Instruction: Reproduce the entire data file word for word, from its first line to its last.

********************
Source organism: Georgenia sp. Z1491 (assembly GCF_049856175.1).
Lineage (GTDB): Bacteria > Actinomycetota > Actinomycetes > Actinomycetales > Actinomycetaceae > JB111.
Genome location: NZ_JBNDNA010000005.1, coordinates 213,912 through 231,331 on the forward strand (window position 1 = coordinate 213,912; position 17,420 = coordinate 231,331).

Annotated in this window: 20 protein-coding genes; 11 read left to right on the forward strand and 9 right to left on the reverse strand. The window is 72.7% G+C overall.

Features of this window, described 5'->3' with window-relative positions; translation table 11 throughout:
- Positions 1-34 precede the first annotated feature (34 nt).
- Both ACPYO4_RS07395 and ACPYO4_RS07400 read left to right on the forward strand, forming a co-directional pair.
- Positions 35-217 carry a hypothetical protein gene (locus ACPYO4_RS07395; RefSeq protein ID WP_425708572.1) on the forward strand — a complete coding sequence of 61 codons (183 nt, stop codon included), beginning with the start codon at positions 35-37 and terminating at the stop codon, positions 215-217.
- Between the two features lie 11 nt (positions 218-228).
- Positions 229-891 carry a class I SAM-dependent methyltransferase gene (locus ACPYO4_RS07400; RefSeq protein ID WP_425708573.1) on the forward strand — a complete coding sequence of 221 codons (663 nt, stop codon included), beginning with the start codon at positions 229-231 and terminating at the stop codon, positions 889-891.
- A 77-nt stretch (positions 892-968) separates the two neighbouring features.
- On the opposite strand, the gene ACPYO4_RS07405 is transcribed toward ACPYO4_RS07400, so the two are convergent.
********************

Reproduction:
Source organism: Georgenia sp. Z1491 (assembly GCF_049856175.1).
Lineage (GTDB): Bacteria > Actinomycetota > Actinomycetes > Actinomycetales > Actinomycetaceae > JB111.
Genome location: NZ_JBNDNA010000005.1, coordinates 213,912 through 231,331 on the forward strand (window position 1 = coordinate 213,912; position 17,420 = coordinate 231,331).

Annotated in this window: 20 protein-coding genes; 11 read left to right on the forward strand and 9 right to left on the reverse strand. The window is 72.7% G+C overall.

Features of this window, described 5'->3' with window-relative positions; translation table 11 throughout:
- Positions 1-34 precede the first annotated feature (34 nt).
- Both ACPYO4_RS07395 and ACPYO4_RS07400 read left to right on the forward strand, forming a co-directional pair.
- Positions 35-217 carry a hypothetical protein gene (locus ACPYO4_RS07395; RefSeq protein ID WP_425708572.1) on the forward strand — a complete coding sequence of 61 codons (183 nt, stop codon included), beginning with the start codon at positions 35-37 and terminating at the stop codon, positions 215-217.
- Between the two features lie 11 nt (positions 218-228).
- Positions 229-891 carry a class I SAM-dependent methyltransferase gene (locus ACPYO4_RS07400; RefSeq protein ID WP_425708573.1) on the forward strand — a complete coding sequence of 221 codons (663 nt, stop codon included), beginning with the start codon at positions 229-231 and terminating at the stop codon, positions 889-891.
- A 77-nt stretch (positions 892-968) separates the two neighbouring features.
- On the opposite strand, the gene ACPYO4_RS07405 is transcribed toward ACPYO4_RS07400, so the two are convergent.